Ukraine-Russia war: Russian occupied cities 'rocked by powerful explosions'
Two major southern Ukrainian cities under Russian occupation have been rocked by powerful explosions that injured several people including a Russian-appointed police chief and damaged army barracks, writes Nataliya Vasilyeva.
In Mariupol, Mikhail Moskvin, the Russia-appointed police chief, sustained injuries after his car blew up on Monday morning. Senior separatist leader Eduard Basurin told RIA Novosti he already spoke to the man who confirmed he survived the attack with light injuries.
Vadym Boychenko, the city’s Ukrainian mayor in exile, in a statement on Monday attributed the attack to “Mariupol resistance”.
In Melitopol, a strategic city between the Crimean peninsula and mainland Ukraine, Ivan Fedorov, the exiled mayor, reported an attack on a building that served as army barracks for the Russian forces. Local authorities, however, attributed it to shelling, not a bomb.
Footage from the scene showed a one-storey annex lying in ruins next to the main building where all windows appeared to be shattered.
The occupation administration of Melitopol denied any links to the military and said the attack targeted a vocational college where students were reportedly having a class.
It comes as Russian shelling of the town of Sloviansk in eastern Ukraine left at least two people dead and more than two dozen others injured, the regional governor said on Monday.
And that's all for today
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Here is a summary of today's stories.
Russian shelling of the town of Sloviansk in eastern Ukraine left at least two people dead and more than two dozen others injured, the regional governor said on Monday.
Volodymyr Zelensky's security team pounced on some chocolate offered to him by Bear Grylls over fears the survival expert could have been trying to poison the Ukrainian President.
Two major southern Ukrainian cities under Russian occupation have been rocked by powerful explosions that injured several people including a Russian-appointed police chief and damaged army barracks.
Please follow along tomorrow for all the latest updates on Ukraine.
UN nuclear watchdog chief Rafael Grossi met with Zelensky in Zaporizhzhia
UN nuclear watchdog chief Rafael Grossi said he met with Ukrainian President Volodymyr Zelensky in Zaporizhzhia, the site of Europe's largest nuclear power plant.
The two had a "rich exchange" on the protection of the plant and its staff, Mr Grossi wrote in a tweet, adding that he reiterated the IAEA's full support for Ukraine's nuclear facilities.
I met 🇺🇦@ZelenskyyUa today in Zaporizhzhya City & had a rich exchange on the protection of the #Zaporizhzhya NPP and its staff. I reiterated the full support of the @IAEAorg to #Ukraine’s nuclear facilities. pic.twitter.com/fSPIMnYfhL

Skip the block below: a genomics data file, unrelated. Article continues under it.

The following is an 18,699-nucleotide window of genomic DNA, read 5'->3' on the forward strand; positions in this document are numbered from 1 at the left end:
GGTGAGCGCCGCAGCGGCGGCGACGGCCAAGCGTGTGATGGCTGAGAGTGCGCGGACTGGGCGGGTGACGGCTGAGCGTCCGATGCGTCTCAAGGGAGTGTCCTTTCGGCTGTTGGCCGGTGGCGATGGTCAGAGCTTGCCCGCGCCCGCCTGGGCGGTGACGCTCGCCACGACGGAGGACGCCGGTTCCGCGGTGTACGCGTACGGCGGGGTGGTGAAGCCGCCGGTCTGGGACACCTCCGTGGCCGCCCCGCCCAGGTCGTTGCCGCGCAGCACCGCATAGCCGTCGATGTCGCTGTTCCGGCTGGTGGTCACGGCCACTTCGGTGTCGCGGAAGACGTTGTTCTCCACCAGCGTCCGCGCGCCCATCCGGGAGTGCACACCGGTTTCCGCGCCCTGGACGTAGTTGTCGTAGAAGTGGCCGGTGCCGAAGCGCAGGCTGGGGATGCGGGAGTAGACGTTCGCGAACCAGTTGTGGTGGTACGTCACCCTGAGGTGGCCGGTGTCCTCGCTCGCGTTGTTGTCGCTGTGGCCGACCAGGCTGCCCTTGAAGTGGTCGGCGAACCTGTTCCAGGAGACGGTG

— Rafael MarianoGrossi (@rafaelmgrossi) March 27, 2023
President Zelensky visits frontline positions in Zaporizhzhia region
Volodymyr Zelensky, the Ukrainian president, visited frontline positions in the southeastern Zaporizhzhia region on Monday, according to his Telegram channel.
"I am honoured to be here today, next to our military," he wrote in a post accompanied by a video of him handing out medals to Ukrainian troops.
Ukrainian troops finish training on UK Challenger tanks
Ukrainian crews who have been training to use UK-donated Challenger 2 tanks are now ready to deploy to the frontline, Britain's government said on Monday.
"Ukrainian tank crews have completed training on Challenger 2 tanks in the UK and have returned home to continue their fight against Russia's illegal and unprovoked invasion," the ministry of defence said in a statement.
The training began shortly after London announced in January that it would send 14 of the tanks to the front line.
The crews learned how to command, drive and "effectively identify and engage targets", said the UK ministry, which called it a "step change" in capability for Ukraine's armed forces.
"It is truly inspiring to witness the determination of Ukrainian soldiers having completed their training on British Challenger 2 tanks on British soil," said Defence Secretary Ben Wallace.
"They return to their homeland better equipped but to no less danger. We will continue to stand by them and do all we can to support Ukraine for as long as it takes," he added.
Germany to buy up to 28 howitzers to help replace arms rushed to Ukraine
Germany aims to purchase up to 28 self-propelled howitzers to replace weapons rushed to Ukraine out of army stocks last year, according to a budget draft seen by Reuters on Monday.
Heavy artillery-type weapons such as howitzers, long perceived as arms of the past by military experts, have made a huge comeback as Ukraine seeks to repel a Russian invasion.
The German parliament's budget committee will decide on the howitzer deal at a session on Wednesday.
The government in Berlin has supplied 14 howitzers to Kyiv, and originally intended to ask parliament for their replacement in summer only. Defence Minister Boris Pistorius brought the move forward after criticism that the backfilling of German military hardware was going far too slowly.
According to the budget draft, the defence ministry aims to procure at least 10 howitzers for some 180 million euros from German arms maker Krauss-Maffei Wegmann (KMW), and acquire options for the purchase of another 18.
Japanese student goes to graduation dressed like President Zelensky
A Japanese student showed up to graduation as Ukrainian President Volodymyr Zelensky’s lookalike, wearing his signature olive-colored, snug-fit T-shirt and khaki trousers to show his support for Ukraine’s fight against Russia.
Most graduation ceremonies in Japan feature graduates in suits or formal dress. But Kyoto University has its own tradition of students who opt for different attire on their special day.